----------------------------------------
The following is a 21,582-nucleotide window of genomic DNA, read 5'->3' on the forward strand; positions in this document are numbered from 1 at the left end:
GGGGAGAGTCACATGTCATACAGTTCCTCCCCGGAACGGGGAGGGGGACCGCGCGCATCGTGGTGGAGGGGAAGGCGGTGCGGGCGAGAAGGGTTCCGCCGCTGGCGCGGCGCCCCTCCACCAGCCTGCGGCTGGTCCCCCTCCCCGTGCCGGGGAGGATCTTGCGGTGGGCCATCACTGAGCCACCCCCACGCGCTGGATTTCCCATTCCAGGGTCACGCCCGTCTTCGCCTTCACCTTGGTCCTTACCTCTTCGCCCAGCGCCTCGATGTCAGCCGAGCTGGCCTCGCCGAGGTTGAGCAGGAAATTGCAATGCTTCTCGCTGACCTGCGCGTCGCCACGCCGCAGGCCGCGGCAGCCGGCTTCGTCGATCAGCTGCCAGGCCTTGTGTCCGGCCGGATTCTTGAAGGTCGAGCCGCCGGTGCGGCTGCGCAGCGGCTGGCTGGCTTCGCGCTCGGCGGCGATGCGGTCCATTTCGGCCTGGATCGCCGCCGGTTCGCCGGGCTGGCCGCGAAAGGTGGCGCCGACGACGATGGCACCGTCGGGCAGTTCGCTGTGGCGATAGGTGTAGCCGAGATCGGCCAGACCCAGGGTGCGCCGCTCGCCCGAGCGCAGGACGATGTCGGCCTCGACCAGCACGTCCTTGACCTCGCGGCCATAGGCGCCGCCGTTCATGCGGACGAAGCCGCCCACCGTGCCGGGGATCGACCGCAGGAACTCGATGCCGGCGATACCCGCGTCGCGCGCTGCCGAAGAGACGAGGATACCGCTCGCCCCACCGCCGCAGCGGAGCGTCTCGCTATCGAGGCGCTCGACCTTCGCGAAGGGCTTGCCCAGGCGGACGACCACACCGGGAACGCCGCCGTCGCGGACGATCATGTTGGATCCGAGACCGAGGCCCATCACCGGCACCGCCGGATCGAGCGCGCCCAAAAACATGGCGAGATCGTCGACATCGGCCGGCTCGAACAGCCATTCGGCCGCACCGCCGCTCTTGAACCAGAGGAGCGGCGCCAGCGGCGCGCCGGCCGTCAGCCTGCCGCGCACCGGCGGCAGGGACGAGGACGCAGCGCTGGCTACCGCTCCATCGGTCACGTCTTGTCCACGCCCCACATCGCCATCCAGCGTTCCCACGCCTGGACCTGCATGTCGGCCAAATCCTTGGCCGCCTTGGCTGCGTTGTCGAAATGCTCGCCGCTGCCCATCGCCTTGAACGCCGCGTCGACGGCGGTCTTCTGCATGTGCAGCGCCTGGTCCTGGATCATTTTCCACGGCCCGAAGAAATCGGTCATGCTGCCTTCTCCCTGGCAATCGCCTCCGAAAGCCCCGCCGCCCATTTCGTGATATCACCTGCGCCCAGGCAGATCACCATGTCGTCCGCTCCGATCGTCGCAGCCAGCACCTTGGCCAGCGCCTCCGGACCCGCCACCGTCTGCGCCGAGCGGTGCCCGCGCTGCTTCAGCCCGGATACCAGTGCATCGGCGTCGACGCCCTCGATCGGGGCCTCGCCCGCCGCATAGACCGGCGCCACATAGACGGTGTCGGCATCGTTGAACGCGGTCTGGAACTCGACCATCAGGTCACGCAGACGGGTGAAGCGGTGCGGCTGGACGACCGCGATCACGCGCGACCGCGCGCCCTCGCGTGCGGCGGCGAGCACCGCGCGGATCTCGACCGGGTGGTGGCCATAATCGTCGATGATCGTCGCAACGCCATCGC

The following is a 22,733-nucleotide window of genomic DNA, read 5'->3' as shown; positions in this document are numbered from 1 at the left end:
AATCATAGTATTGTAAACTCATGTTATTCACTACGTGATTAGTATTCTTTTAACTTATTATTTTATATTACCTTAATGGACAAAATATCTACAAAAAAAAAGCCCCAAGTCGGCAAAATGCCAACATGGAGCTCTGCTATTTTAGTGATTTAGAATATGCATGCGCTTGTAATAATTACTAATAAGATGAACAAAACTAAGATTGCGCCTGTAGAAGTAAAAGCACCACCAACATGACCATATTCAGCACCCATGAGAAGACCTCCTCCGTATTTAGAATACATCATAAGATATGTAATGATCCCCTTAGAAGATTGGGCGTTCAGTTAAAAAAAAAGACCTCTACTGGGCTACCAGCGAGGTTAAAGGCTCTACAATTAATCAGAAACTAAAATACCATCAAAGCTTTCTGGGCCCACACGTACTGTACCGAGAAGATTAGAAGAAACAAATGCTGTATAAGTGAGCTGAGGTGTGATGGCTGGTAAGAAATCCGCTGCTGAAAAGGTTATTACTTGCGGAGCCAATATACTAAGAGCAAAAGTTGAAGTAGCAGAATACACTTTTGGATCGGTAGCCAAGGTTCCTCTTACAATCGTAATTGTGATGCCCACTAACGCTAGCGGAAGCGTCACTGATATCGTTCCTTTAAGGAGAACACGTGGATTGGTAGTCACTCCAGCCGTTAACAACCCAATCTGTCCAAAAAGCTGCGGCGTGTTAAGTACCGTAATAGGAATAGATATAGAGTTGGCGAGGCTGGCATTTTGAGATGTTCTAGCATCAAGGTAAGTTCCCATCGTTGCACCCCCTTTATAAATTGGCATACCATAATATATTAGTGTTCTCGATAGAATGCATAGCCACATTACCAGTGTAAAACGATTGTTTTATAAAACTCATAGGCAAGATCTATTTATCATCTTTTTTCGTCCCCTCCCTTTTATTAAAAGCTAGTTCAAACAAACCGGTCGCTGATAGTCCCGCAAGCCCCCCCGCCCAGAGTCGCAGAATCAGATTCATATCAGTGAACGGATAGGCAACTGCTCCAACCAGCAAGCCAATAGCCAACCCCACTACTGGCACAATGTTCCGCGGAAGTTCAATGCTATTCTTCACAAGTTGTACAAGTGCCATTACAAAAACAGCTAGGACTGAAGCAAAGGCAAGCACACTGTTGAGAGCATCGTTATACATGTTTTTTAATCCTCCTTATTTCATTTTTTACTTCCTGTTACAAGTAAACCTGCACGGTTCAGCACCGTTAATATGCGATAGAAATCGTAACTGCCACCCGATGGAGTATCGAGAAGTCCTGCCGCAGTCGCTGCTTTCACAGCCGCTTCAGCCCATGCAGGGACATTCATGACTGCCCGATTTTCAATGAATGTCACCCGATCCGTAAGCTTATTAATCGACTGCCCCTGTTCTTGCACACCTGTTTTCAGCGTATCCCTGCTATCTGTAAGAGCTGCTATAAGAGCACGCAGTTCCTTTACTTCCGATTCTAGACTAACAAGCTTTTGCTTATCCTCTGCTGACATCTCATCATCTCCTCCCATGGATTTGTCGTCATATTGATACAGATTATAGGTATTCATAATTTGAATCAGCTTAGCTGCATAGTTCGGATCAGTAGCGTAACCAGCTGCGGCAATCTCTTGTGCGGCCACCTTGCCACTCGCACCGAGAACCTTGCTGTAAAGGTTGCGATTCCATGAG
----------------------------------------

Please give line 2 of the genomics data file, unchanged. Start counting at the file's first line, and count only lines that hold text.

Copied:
GGGGAGAGTCACATGTCATACAGTTCCTCCCCGGAACGGGGAGGGGGACCGCGCGCATCGTGGTGGAGGGGAAGGCGGTGCGGGCGAGAAGGGTTCCGCCGCTGGCGCGGCGCCCCTCCACCAGCCTGCGGCTGGTCCCCCTCCCCGTGCCGGGGAGGATCTTGCGGTGGGCCATCACTGAGCCACCCCCACGCGCTGGATTTCCCATTCCAGGGTCACGCCCGTCTTCGCCTTCACCTTGGTCCTTACCTCTTCGCCCAGCGCCTCGATGTCAGCCGAGCTGGCCTCGCCGAGGTTGAGCAGGAAATTGCAATGCTTCTCGCTGACCTGCGCGTCGCCACGCCGCAGGCCGCGGCAGCCGGCTTCGTCGATCAGCTGCCAGGCCTTGTGTCCGGCCGGATTCTTGAAGGTCGAGCCGCCGGTGCGGCTGCGCAGCGGCTGGCTGGCTTCGCGCTCGGCGGCGATGCGGTCCATTTCGGCCTGGATCGCCGCCGGTTCGCCGGGCTGGCCGCGAAAGGTGGCGCCGACGACGATGGCACCGTCGGGCAGTTCGCTGTGGCGATAGGTGTAGCCGAGATCGGCCAGACCCAGGGTGCGCCGCTCGCCCGAGCGCAGGACGATGTCGGCCTCGACCAGCACGTCCTTGACCTCGCGGCCATAGGCGCCGCCGTTCATGCGGACGAAGCCGCCCACCGTGCCGGGGATCGACCGCAGGAACTCGATGCCGGCGATACCCGCGTCGCGCGCTGCCGAAGAGACGAGGATACCGCTCGCCCCACCGCCGCAGCGGAGCGTCTCGCTATCGAGGCGCTCGACCTTCGCGAAGGGCTTGCCCAGGCGGACGACCACACCGGGAACGCCGCCGTCGCGGACGATCATGTTGGATCCGAGACCGAGGCCCATCACCGGCACCGCCGGATCGAGCGCGCCCAAAAACATGGCGAGATCGTCGACATCGGCCGGCTCGAACAGCCATTCGGCCGCACCGCCGCTCTTGAACCAGAGGAGCGGCGCCAGCGGCGCGCCGGCCGTCAGCCTGCCGCGCACCGGCGGCAGGGACGAGGACGCAGCGCTGGCTACCGCTCCATCGGTCACGTCTTGTCCACGCCCCACATCGCCATCCAGCGTTCCCACGCCTGGACCTGCATGTCGGCCAAATCCTTGGCCGCCTTGGCTGCGTTGTCGAAATGCTCGCCGCTGCCCATCGCCTTGAACGCCGCGTCGACGGCGGTCTTCTGCATGTGCAGCGCCTGGTCCTGGATCATTTTCCACGGCCCGAAGAAATCGGTCATGCTGCCTTCTCCCTGGCAATCGCCTCCGAAAGCCCCGCCGCCCATTTCGTGATATCACCTGCGCCCAGGCAGATCACCATGTCGTCCGCTCCGATCGTCGCAGCCAGCACCTTGGCCAGCGCCTCCGGACCCGCCACCGTCTGCGCCGAGCGGTGCCCGCGCTGCTTCAGCCCGGATACCAGTGCATCGGCGTCGACGCCCTCGATCGGGGCCTCGCCCGCCGCATAGACCGGCGCCACATAGACGGTGTCGGCATCGTTGAACGCGGTCTGGAACTCGACCATCAGGTCACGCAGACGGGTGAAGCGGTGCGGCTGGACGACCGCGATCACGCGCGACCGCGCGCCCTCGCGTGCGGCGGCGAGCACCGCGCGGATCTCGACCGGGTGGTGGCCATAATCGTCGATGATCGTCGCAACGCCATCGC